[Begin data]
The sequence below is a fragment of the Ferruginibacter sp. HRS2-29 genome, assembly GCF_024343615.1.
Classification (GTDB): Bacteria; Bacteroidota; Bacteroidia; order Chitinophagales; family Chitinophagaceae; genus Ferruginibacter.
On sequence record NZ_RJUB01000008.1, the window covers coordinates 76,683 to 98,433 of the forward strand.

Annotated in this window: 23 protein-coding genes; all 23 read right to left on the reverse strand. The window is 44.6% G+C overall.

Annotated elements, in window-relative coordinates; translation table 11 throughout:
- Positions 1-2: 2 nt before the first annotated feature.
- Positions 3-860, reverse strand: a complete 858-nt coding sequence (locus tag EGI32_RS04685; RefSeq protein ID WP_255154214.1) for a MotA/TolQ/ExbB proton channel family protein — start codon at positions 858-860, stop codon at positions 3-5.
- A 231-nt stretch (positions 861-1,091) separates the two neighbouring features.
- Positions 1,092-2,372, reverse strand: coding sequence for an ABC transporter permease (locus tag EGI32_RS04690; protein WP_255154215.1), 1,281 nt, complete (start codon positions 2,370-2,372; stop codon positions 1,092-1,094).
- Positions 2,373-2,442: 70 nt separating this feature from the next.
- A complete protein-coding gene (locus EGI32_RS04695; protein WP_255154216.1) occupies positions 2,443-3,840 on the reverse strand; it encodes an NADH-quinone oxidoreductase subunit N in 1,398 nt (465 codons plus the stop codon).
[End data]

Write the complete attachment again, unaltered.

The sequence below is a fragment of the Ferruginibacter sp. HRS2-29 genome, assembly GCF_024343615.1.
Classification (GTDB): Bacteria; Bacteroidota; Bacteroidia; order Chitinophagales; family Chitinophagaceae; genus Ferruginibacter.
On sequence record NZ_RJUB01000008.1, the window covers coordinates 76,683 to 98,433 of the forward strand.

Annotated in this window: 23 protein-coding genes; all 23 read right to left on the reverse strand. The window is 44.6% G+C overall.

Annotated elements, in window-relative coordinates; translation table 11 throughout:
- Positions 1-2: 2 nt before the first annotated feature.
- Positions 3-860, reverse strand: a complete 858-nt coding sequence (locus tag EGI32_RS04685; RefSeq protein ID WP_255154214.1) for a MotA/TolQ/ExbB proton channel family protein — start codon at positions 858-860, stop codon at positions 3-5.
- A 231-nt stretch (positions 861-1,091) separates the two neighbouring features.
- Positions 1,092-2,372, reverse strand: coding sequence for an ABC transporter permease (locus tag EGI32_RS04690; protein WP_255154215.1), 1,281 nt, complete (start codon positions 2,370-2,372; stop codon positions 1,092-1,094).
- Positions 2,373-2,442: 70 nt separating this feature from the next.
- A complete protein-coding gene (locus EGI32_RS04695; protein WP_255154216.1) occupies positions 2,443-3,840 on the reverse strand; it encodes an NADH-quinone oxidoreductase subunit N in 1,398 nt (465 codons plus the stop codon).